CHICAGO — Call it the in-flight entertainment: Some of the city’s finest — and youngest — musicians performed aboard a flight for their fellow passengers on Tuesday.
The child performers from Pilsen-based Chicago Mariachi Project were on a Southwest Air flight when they took out their instruments and performed in the aisle. A video shared from the group on Twitter shows the group of kids strumming their instruments and singing.
The video shows the other passengers smiling as they listened and taking out their cellphones to record the group.
“It’s a kick for a lot of these young people because they’re just kids from Chicago and here they are doing some really cool things and also sharing their art form far, far away from home,” said Álvaro Obregón, the founder and president of the group.
The group, including four adults and 12 kids aged 13 to 18, were headed to the Mariachi Spectacular de Albuquerque. They were on a layover in Dallas when the flight staff approached them and asked if they’d be open to performing on the plane to Albuquerque, Obregón said.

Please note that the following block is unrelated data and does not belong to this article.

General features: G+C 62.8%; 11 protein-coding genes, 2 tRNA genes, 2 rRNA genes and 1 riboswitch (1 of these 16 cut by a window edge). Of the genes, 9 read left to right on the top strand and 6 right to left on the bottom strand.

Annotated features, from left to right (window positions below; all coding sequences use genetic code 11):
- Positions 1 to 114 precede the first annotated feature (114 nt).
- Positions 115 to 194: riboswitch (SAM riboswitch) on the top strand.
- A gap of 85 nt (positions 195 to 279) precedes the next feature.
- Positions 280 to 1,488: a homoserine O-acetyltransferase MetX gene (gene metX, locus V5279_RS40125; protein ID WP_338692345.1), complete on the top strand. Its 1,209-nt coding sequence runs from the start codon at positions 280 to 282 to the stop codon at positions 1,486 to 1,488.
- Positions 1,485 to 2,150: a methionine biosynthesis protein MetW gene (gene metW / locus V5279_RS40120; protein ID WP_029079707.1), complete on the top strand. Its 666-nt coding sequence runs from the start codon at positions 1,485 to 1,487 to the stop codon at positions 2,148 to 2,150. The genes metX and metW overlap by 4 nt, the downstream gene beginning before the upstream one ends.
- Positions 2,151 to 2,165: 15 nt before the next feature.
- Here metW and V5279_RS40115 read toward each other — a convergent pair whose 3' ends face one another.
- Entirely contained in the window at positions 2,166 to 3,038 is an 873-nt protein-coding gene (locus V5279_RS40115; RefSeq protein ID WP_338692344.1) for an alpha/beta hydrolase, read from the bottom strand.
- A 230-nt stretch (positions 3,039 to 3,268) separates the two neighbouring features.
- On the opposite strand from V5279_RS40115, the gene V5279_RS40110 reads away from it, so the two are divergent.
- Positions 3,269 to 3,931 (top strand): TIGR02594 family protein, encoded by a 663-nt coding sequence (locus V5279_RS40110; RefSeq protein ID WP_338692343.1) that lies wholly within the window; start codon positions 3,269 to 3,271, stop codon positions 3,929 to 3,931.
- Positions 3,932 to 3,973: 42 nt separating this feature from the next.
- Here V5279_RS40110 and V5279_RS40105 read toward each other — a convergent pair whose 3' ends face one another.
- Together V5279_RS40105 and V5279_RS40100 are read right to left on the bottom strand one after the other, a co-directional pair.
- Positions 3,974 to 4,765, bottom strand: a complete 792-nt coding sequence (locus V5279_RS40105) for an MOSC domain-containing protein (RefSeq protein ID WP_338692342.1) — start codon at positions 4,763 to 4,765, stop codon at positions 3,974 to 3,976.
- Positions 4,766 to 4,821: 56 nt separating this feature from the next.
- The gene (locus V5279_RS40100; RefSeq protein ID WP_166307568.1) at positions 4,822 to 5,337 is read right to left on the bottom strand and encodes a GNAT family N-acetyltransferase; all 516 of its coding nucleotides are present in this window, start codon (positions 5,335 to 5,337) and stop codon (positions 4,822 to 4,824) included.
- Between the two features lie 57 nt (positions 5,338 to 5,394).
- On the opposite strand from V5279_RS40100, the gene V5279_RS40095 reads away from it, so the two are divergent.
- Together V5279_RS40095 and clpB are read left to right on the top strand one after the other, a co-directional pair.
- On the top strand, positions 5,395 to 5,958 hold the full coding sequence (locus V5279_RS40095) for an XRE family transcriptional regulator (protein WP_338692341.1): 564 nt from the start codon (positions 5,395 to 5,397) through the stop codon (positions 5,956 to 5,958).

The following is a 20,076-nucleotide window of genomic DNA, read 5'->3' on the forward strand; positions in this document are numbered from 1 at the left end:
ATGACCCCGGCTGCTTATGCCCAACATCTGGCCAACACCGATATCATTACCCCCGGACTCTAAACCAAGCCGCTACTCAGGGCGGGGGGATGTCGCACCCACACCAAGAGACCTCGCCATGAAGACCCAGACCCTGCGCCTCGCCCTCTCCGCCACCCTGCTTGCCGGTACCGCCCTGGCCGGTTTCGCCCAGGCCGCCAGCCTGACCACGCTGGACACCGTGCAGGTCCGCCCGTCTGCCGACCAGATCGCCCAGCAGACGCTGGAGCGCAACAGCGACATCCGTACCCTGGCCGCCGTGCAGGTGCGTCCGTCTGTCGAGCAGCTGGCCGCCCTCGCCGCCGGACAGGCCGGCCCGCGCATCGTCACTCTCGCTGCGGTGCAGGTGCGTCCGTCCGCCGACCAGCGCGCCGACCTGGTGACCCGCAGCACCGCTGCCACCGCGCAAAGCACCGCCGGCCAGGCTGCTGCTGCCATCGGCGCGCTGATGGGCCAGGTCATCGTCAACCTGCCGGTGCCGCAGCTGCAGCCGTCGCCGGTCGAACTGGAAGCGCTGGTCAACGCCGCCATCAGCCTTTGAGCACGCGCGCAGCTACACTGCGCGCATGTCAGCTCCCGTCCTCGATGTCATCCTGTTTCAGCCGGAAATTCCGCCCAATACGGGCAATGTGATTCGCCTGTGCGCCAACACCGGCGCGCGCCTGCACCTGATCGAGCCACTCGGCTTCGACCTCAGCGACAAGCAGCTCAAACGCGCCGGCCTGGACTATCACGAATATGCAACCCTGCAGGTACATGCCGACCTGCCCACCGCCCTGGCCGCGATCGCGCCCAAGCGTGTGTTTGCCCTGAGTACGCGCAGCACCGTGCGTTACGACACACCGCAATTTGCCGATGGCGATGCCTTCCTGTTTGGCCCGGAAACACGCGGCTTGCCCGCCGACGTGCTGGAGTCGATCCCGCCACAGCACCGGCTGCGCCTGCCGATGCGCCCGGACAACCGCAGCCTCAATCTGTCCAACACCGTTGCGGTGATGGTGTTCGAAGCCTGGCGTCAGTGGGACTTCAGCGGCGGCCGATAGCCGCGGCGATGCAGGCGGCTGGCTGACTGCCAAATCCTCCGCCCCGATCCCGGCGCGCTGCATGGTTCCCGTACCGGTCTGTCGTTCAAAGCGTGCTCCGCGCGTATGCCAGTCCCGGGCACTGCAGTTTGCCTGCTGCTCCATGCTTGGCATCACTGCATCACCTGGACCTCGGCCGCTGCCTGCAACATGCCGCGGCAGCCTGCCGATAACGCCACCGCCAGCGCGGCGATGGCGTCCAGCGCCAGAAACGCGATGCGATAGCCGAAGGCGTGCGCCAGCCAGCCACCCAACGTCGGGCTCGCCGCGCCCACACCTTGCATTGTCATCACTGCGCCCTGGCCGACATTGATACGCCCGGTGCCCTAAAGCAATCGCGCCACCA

The group agreed. Then, once they were up in the air, the flight attendants announced to the passengers, “We have a big treat for you guys! We have on board a mariachi band!”
The other passengers looked around for the band, and the kids stood up and began performing, “El Carretero,” a “very beautiful”and “very traditional” song about a man going through a town with his wagon, Obregón said.
The other passengers applauded at the end of the performance, and the pilot came out after the landing and congratulated the kids on their performance.
The Mariachi Project won first place in the national mariachi conference last year. This is the group’s fifth year attending and the fourth year where students came.
“We’re the first group from Chicago to compete at a national competition,” Obregón said. “Lo and behold, we won first place. And I think it blew everybody away.”
The group won’t compete at the conference this year because it brought intermediate-level students along with advanced students, Obregón said. They wanted to “invest in the future” by bringing the less experienced musicians and hope the mariachi conference will inspire them.
“It really changes their perspective. I always see a change in them when they return,” Obregón said. “It’s like they’re more committed and … it’s just great to see young people holding up their culture and embracing it and sharing that with the world.”